Fall Welcome from Co-Executive Director Michael R. Wasielewski
Colleagues and friends,
Welcome back to the 2023-2024 academic year at Northwestern!
Fall is one of my favorite seasons, as we welcome both new and old colleagues and students back to campus for another year of innovation and impact. There is a familiarity to the changing of the leaves, to Welcome Week, the classroom, and the lab. It feels like home.
Alas, “normal” doesn’t always deliver comfort, especially as we consider what our “new normal” means in the context of climate change. The hottest month and summer ever on record. Record low sea ice extents. Wildfires in Canada and Hawaii. Record storm surges and flooding in California and Vermont. Relentless heat domes across huge swaths of the US. These are ever-present reminders of the “table stakes” that we’re playing for in our global carbon economy.
It’s easy to be despondent, which is why we must remind ourselves that there is much about which to be optimistic. One year since a trio of bills – the Bipartisan Infrastructure Law, the IRA, and the CHIPS Act - were signed into law, we have seen historic investment – hundreds of billions of dollars – into the infrastructure, technologies, and communities at the forefront of our climate crisis. The “green premium” is rapidly shrinking, or has already disappeared, for more mature renewable energy technologies like wind and solar, as compared to fossil counterparts. And risk and cost accounting are more widely prevalent in our public policy making and among private business planning, as evidenced by trends in ESG, climate- and nature-related financial disclosures, and even consumer choice.
Here at Northwestern, we’re also accelerating our urgent work. In June, President Schill announced decarbonization, renewable energy, and sustainability as one of four areas of priority for the University, areas in which “we can make the most distinctive contributions, both because of our distinctive strengths, and the needs of the world…because little else matters if we cannot ensure a future for our students and for future generations.”
This was accompanied by a $25 million grant from the Howard and Paula Trienens Fund to advance global sustainability and energy solutions at Northwestern - a critical investment in research, education and engagement for climate and the energy transition, and resilient communities. In recognition of this extraordinary generosity, the University has renamed ISEN as the Paula M. Trienens Institute for Sustainability and Energy. I am also pleased to welcome Ted Sargent, the Lynn Hopton Davis and Greg Davis Professor of Chemistry and Electrical and Computer Engineering, as a Co-Executive Director at the Trienens Institute.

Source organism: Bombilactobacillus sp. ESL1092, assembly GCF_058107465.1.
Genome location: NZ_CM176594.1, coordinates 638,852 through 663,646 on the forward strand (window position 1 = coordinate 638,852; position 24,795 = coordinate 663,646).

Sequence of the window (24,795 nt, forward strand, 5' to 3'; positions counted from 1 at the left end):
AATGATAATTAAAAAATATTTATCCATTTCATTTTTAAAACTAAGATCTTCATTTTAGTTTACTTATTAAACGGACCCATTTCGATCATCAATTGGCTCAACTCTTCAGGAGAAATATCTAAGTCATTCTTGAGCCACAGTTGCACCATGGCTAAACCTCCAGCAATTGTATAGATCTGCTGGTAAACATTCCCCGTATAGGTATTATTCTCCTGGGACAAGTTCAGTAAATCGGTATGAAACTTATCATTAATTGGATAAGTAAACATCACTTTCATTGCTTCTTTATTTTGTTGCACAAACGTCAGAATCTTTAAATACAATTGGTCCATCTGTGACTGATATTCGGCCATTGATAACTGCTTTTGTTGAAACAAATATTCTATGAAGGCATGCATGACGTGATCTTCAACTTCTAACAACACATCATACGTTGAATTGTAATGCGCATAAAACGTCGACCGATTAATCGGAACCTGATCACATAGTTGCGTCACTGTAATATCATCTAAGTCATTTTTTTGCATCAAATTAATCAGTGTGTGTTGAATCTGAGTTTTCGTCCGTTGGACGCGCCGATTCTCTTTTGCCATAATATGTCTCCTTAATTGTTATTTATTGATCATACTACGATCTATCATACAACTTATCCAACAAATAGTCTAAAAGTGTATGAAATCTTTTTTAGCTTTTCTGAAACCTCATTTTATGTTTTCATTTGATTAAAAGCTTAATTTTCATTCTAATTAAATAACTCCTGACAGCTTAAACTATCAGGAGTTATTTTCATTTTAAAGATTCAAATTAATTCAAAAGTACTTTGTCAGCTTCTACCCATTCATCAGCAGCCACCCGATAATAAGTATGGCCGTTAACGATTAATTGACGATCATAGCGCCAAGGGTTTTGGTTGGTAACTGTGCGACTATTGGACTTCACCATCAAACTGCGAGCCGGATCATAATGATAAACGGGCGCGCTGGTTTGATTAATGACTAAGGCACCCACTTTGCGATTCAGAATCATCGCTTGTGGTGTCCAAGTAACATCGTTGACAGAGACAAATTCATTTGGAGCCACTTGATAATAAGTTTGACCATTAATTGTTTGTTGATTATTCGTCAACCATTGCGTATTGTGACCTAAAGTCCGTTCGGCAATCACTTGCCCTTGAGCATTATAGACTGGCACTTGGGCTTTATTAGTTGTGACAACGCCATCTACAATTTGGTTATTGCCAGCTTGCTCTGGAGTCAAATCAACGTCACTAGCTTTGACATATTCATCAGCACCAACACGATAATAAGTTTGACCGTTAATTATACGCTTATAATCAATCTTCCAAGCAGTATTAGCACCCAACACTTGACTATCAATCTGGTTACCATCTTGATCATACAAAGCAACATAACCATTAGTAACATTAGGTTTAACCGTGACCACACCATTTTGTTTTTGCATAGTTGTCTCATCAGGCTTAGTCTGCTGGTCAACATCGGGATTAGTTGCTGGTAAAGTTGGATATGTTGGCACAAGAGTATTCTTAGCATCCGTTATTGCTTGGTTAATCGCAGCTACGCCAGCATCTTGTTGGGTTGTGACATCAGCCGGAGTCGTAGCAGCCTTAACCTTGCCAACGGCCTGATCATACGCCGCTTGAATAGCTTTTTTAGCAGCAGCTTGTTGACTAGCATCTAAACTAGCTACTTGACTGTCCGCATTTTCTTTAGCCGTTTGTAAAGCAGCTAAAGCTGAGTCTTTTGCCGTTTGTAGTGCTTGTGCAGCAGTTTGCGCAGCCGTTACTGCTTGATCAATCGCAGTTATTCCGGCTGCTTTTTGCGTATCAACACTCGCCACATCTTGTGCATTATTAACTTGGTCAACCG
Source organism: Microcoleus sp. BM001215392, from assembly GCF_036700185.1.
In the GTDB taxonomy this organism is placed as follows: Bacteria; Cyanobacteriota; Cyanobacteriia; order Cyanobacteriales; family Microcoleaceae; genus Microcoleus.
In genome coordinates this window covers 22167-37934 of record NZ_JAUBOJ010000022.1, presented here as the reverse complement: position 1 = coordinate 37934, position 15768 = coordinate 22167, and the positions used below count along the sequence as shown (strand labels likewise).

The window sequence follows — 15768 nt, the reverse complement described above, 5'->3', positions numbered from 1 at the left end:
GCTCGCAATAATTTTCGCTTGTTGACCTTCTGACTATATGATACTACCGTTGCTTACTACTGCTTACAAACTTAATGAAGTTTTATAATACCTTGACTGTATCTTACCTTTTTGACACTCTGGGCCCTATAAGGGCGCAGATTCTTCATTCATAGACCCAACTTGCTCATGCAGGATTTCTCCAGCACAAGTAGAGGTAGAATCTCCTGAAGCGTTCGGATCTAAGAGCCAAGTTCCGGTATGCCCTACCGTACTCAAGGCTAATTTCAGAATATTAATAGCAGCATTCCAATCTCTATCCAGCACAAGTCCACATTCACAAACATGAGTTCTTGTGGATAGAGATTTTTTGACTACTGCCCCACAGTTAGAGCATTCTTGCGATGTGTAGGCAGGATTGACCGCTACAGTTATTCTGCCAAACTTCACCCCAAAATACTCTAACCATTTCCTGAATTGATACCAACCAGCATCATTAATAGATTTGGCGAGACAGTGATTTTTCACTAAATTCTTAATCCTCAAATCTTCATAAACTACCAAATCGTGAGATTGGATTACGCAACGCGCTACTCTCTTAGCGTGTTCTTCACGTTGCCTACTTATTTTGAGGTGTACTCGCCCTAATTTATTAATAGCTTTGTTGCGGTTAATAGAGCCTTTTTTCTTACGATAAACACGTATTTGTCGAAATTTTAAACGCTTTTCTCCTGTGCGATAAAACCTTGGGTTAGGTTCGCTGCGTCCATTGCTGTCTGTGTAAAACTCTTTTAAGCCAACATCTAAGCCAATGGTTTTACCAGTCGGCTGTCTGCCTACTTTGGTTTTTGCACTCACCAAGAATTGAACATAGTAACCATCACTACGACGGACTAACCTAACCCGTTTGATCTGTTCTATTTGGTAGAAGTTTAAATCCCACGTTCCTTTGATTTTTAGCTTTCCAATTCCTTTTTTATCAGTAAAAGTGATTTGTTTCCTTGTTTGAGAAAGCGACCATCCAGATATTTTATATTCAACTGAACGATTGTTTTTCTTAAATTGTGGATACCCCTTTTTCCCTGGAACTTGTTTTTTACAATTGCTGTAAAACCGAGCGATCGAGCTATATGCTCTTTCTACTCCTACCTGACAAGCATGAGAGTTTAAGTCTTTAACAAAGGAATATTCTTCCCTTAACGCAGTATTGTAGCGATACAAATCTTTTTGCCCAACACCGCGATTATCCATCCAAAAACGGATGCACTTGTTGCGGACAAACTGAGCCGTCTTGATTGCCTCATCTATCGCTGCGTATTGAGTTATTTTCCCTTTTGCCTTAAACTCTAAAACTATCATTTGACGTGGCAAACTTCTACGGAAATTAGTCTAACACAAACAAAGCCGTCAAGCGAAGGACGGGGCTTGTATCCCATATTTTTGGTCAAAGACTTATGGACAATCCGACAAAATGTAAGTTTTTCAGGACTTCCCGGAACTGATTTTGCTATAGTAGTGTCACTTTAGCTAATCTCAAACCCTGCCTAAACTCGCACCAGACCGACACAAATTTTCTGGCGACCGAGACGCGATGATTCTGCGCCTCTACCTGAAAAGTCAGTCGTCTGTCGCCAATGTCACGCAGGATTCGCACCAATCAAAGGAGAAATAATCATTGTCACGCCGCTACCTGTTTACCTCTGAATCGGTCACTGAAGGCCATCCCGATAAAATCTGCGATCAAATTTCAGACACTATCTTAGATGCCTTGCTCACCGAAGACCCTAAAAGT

While the mission of the Trienens Institute remains steadfast, we’ve reached an inflection point in what we’re resourced to accomplish. To that end – expect new announcements, programs, and partnerships in the coming year, starting with a new website at the end of October. We also invite your feedback on how the Institute can support your work, extending the speed, scope, and scale of what we can collectively achieve.
There’s much more to be said, and even more to do. Science tells us unequivocally that the actions that we undertake in this decade are a critical down payment on a global net-zero trajectory by 2050; there is literally “no time like the present.” The Trienens Institute is building a stronger Northwestern -one that is more agile, systematically collaborative, and globally relevant. We do so with the understanding that aligning discovery, experience, and impact will make Northwestern a recognized 21st-century leader for sustainability and energy, at the time it most matters.
Michael R. Wasielewski
Clare Hamilton Hall Professor of Chemistry
Co-Executive Director, Paula M. Trienens Institute for Sustainability and Energy
Director, Center for Molecular Quantum Transduction
Director, Initiative for Quantum Information Research and Engineering